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Understanding the Android Market security system

Last week I (and a bunch of other sites) ran a scandalous-sounding story about the Android Market and how 'up to 20% of its apps could be malware'. Google actually contacted us and asked for a retraction; I refused. Instead, I decided to explain the Android Market permission system.

If you don't own an Android phone, the permission system is fantastic. Every app has to define which resources it wants access to. When you install an app (via the Market), you are shown a bunch of very clear warnings that detail what data and services the app will have access to. The great thing about this system is that apps can't lie. An app can't, after two weeks, gain access to your email.

The system is, in all honesty, fantastic. The only real weakness is user ignorance -- if you install a wallpaper app that wants the ability to send SMSes, that's your fault!

So, this guide goes some way to explaining what each of the permissions allow your phone to do. I'm not going to cover every single facet of the system, but hopefully you'll be a little more savvy by the time I finish.


This one's fairly simple, but still: watch out for apps requesting your fine (GPS) location when it's not necessary. Ask yourself whether an app really needs to know your exact location, especially when combined with some of the 'transmission' permissions.

Internet Access

Almost every app has this permission -- and that's fair enough in most cases. But does a Play Your Own Vuvuzela!!1 app really need Internet access? This permission, combined with almost any other, is a potential recipe for disaster!

Your Messages

With this permission, an app could in theory forward your most private and treasured text messages to anyone (via the Internet). Combined with the next permission, an app could send the worst SMSes to your ex-girlfriend or boyfriend...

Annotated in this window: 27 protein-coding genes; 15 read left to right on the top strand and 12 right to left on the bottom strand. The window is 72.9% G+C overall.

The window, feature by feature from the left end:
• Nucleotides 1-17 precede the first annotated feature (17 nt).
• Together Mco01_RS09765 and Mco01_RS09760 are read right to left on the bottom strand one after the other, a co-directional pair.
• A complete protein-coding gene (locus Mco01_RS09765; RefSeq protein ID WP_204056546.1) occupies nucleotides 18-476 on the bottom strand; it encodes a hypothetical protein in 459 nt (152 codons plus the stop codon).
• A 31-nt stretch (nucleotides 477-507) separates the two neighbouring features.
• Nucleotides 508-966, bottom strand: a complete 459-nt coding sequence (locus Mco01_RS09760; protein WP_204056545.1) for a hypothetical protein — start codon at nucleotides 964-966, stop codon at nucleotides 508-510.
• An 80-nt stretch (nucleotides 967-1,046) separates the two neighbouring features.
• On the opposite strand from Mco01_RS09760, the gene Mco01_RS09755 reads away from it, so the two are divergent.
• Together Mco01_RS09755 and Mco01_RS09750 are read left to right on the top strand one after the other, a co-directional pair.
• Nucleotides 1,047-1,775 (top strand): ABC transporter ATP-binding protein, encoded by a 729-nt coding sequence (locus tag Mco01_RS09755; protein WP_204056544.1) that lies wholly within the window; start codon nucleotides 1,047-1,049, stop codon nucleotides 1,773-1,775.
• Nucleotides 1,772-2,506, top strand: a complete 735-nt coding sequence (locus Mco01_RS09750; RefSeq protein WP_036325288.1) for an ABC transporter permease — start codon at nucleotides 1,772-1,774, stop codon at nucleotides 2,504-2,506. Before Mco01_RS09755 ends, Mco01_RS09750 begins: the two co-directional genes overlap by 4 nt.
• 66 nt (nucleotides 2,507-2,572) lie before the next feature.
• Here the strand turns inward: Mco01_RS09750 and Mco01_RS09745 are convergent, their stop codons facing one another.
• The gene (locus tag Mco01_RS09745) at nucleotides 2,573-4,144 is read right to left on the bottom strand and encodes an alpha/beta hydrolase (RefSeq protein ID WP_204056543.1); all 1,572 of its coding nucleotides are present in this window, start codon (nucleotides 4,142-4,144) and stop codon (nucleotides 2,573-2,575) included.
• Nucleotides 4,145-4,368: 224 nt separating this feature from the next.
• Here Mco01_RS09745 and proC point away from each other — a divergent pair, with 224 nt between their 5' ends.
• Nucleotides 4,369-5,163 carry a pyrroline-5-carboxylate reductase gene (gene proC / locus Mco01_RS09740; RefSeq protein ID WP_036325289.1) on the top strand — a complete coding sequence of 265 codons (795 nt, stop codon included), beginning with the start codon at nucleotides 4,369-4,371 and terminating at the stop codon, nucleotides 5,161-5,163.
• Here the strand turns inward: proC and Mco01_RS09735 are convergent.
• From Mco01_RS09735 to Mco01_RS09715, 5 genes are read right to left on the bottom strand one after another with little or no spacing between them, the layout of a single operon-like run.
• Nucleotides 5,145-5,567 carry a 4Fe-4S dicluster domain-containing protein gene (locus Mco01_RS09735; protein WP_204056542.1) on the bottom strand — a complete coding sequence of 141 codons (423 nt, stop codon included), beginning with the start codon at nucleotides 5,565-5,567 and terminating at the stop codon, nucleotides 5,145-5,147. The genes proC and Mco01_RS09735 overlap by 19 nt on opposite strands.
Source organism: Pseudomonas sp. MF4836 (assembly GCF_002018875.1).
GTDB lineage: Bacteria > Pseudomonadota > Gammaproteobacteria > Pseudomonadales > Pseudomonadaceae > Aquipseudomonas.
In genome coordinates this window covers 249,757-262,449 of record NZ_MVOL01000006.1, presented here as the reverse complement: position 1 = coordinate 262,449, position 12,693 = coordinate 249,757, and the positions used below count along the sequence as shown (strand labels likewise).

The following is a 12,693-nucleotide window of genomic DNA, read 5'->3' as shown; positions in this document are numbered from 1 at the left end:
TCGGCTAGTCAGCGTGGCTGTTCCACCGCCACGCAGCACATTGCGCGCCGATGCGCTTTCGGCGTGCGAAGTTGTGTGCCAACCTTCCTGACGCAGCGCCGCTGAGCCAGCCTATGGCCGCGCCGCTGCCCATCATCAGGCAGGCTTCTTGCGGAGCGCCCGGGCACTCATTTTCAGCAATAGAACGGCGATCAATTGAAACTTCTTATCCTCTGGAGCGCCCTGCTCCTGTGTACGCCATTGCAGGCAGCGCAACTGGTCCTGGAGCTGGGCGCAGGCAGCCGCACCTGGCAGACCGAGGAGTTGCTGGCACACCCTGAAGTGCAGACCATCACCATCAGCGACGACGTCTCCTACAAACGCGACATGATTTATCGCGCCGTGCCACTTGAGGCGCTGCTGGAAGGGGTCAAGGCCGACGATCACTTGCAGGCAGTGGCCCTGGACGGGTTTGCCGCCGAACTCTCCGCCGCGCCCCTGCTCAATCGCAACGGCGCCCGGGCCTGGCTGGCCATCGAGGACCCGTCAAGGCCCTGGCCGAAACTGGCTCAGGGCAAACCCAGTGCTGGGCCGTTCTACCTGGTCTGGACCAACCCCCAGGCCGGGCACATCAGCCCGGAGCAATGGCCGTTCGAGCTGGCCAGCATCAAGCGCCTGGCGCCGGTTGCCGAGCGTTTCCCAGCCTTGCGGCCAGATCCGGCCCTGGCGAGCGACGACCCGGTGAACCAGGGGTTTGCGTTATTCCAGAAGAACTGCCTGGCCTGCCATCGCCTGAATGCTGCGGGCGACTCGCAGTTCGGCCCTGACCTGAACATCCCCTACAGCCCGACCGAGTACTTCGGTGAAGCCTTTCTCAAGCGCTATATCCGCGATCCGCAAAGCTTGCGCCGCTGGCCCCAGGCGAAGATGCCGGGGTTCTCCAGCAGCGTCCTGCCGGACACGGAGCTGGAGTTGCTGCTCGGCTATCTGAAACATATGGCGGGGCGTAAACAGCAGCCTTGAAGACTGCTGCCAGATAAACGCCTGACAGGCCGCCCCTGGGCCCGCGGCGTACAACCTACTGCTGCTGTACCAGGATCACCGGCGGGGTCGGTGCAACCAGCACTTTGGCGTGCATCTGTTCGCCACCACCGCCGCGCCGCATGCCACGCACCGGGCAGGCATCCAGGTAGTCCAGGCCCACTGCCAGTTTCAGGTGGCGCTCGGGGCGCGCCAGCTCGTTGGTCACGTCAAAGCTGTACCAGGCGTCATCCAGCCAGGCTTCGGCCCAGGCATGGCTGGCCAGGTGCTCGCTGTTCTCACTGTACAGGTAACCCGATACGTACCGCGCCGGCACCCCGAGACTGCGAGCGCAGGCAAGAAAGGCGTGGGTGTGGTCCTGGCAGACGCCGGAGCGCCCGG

Your Personal Information

As you might think, this one's probably the most dangerous permission when it comes to privacy. Do apps really need access to your browser history? With access to your contacts, and Internet (or SMS) access, your phone could be used as a full-blown spam factory! (This is why there are concerns about malware on Android...)

Hardware Access

OK! Now it's getting a bit creepy -- in the wrong context at least. Android apps can request access to your camera and take photos -- they can even use the flash! Apps can also record audio. Again, just ask yourself whether an app should be able to use your camera...


A lot of Android Market apps want access to your SD card! I imagine this is mostly for storing configuration and cache files. What I don't know is whether this permission grants access to files created by other apps. I hope not...

System Tools and Configuration

This isn't as scary as it looks! Well, it could expose sensitive data, but I doubt it. Just be aware that some apps might stop your screen from turning off, or might force your Wi-Fi on and off -- apps that play with your System Tools will probably affect your phone's battery life.

Modify Phone Calls

This one's odd, and another one that you shouldn't see very often in legitimate apps. You could see some kind of voicemail app needing this permission, or an app that redirects incoming calls -- I don't know why you would want to interceptoutgoing calls.

Services That Cost Money

Notice how this permission is nicely separated from the 'reading SMSes' permission. If you see this warning when installing an Android Market app, think twice. Unless it's Skype or Google Voice, does an app really need the ability to make telephone calls?


I haven't covered everything here -- but I have covered just about everything you will usually see. Still, here's a few more resources:
  • Security and Permissions on Android -- this resource outlines the actual architecture of Android security. It's a good read (and the first few paragraphs aren't too complicated).
  • Manifest.permission -- the Android Developer resource containing every permission in existence.
  • The Brick Permission -- believe it or not, you can give an app permission to 'brick' your phone...
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Tags: android, app, app store, AppStore, developer, features, market, permissions, safety, security, user